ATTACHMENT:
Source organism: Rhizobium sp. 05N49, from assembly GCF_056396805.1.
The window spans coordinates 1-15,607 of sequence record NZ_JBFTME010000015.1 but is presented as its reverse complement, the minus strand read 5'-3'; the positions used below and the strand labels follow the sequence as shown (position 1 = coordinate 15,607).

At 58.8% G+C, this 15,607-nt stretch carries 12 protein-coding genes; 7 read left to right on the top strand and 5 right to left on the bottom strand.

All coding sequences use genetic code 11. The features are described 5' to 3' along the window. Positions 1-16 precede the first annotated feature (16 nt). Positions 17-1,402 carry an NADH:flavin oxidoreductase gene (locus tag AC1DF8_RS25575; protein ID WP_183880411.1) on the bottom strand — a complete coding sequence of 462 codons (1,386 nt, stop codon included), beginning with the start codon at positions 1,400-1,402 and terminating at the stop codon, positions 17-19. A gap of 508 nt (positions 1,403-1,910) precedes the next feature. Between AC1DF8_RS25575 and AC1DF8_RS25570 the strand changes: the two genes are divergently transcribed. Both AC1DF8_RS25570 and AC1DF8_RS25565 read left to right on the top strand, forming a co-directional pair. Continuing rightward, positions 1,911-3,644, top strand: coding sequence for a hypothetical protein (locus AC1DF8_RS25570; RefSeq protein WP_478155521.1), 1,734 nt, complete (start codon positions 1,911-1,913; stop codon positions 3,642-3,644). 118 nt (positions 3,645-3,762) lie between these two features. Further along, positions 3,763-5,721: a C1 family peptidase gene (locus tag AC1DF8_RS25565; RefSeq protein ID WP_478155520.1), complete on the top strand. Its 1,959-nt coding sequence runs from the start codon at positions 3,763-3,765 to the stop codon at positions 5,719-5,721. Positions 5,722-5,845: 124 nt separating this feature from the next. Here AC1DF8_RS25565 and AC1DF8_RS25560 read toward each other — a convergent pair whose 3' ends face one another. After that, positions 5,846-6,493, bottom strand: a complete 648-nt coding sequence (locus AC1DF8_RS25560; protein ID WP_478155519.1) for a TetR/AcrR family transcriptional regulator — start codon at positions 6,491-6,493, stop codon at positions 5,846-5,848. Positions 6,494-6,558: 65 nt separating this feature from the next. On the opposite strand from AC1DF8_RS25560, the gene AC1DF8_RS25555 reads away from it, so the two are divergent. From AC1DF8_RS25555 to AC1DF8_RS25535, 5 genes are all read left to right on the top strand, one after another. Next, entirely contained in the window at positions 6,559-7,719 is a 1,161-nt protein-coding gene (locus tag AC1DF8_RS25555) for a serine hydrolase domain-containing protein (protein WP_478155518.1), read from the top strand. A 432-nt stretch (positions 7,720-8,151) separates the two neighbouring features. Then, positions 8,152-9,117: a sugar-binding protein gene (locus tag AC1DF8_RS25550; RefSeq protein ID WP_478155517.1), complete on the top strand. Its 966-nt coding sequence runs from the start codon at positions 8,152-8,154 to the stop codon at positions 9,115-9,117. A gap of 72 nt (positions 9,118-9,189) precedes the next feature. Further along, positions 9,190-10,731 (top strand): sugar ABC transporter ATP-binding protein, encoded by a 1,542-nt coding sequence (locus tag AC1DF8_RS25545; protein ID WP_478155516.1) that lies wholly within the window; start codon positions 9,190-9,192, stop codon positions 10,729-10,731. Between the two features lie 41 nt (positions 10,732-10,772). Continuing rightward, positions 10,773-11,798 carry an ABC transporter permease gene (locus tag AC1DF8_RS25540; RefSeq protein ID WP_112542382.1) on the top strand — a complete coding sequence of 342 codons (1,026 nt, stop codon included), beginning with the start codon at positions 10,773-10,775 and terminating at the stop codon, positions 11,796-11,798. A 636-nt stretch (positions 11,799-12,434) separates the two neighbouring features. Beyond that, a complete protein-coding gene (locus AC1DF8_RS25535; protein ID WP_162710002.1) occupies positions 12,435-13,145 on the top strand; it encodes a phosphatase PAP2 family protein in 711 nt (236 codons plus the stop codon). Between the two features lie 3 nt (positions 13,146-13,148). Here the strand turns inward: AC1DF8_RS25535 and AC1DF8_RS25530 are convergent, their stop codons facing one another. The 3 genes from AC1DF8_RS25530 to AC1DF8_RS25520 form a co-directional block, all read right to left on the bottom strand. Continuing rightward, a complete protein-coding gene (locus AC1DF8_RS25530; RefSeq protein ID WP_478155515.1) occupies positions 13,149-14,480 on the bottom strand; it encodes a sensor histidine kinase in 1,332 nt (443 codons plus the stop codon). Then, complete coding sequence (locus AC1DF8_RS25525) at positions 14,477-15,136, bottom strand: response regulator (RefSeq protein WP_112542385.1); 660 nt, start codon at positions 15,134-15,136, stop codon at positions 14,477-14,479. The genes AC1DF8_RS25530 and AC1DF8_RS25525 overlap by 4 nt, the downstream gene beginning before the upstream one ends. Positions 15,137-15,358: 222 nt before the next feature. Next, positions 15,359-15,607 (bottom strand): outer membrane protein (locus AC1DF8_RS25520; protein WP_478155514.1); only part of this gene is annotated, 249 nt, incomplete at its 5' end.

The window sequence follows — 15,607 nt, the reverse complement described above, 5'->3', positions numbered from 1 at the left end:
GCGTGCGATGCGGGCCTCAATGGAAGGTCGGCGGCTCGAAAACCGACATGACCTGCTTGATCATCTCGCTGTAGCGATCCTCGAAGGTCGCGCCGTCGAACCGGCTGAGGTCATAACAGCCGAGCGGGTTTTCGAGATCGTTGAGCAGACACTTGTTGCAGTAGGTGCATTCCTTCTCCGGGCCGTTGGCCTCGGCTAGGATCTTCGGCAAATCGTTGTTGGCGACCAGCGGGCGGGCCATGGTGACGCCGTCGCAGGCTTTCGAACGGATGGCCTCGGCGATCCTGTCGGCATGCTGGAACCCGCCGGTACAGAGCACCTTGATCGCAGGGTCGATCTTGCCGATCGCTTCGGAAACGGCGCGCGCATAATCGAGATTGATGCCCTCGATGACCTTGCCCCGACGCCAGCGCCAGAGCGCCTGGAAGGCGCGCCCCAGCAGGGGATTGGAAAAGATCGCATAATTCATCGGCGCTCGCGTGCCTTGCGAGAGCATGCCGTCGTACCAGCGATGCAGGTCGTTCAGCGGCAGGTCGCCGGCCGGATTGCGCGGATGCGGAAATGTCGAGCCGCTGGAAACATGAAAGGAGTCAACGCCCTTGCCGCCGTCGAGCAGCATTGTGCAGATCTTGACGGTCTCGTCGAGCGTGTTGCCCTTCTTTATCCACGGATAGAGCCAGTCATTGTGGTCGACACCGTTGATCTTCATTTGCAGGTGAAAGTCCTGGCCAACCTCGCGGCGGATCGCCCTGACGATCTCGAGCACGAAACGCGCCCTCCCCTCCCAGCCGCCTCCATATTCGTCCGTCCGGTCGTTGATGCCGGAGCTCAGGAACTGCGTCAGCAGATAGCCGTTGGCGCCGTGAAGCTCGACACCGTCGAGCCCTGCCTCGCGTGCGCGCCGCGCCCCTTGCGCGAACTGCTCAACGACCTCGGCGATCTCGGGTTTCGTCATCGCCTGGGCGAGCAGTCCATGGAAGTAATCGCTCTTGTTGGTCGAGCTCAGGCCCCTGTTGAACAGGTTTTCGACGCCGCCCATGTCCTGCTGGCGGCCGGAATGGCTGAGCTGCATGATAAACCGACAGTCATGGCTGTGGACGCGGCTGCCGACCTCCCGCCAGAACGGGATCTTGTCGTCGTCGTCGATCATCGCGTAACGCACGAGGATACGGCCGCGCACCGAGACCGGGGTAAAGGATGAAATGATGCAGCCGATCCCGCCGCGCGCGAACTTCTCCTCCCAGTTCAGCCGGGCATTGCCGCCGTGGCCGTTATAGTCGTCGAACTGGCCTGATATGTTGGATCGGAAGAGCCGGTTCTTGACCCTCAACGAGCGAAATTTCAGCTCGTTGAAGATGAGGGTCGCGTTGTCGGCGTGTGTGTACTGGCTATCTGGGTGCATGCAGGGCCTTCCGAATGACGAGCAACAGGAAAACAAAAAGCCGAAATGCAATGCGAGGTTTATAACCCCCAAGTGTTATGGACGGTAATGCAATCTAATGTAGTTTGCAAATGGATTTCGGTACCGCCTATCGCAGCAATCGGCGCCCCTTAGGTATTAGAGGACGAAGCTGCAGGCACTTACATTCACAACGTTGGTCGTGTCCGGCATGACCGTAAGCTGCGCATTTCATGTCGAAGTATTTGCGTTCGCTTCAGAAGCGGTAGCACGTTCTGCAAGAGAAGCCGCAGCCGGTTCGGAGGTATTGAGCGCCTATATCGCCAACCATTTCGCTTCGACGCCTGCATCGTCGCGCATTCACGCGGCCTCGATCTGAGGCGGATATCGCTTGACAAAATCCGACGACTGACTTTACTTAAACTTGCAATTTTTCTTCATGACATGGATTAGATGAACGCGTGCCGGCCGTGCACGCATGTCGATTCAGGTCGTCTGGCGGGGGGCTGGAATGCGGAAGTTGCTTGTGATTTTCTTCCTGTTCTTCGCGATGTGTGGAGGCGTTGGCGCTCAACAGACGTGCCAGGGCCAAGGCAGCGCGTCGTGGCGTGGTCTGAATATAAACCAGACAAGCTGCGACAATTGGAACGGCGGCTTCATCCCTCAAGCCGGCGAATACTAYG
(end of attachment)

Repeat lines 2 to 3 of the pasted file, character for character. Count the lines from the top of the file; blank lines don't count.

The window spans coordinates 1-15,607 of sequence record NZ_JBFTME010000015.1 but is presented as its reverse complement, the minus strand read 5'-3'; the positions used below and the strand labels follow the sequence as shown (position 1 = coordinate 15,607).

At 58.8% G+C, this 15,607-nt stretch carries 12 protein-coding genes; 7 read left to right on the top strand and 5 right to left on the bottom strand.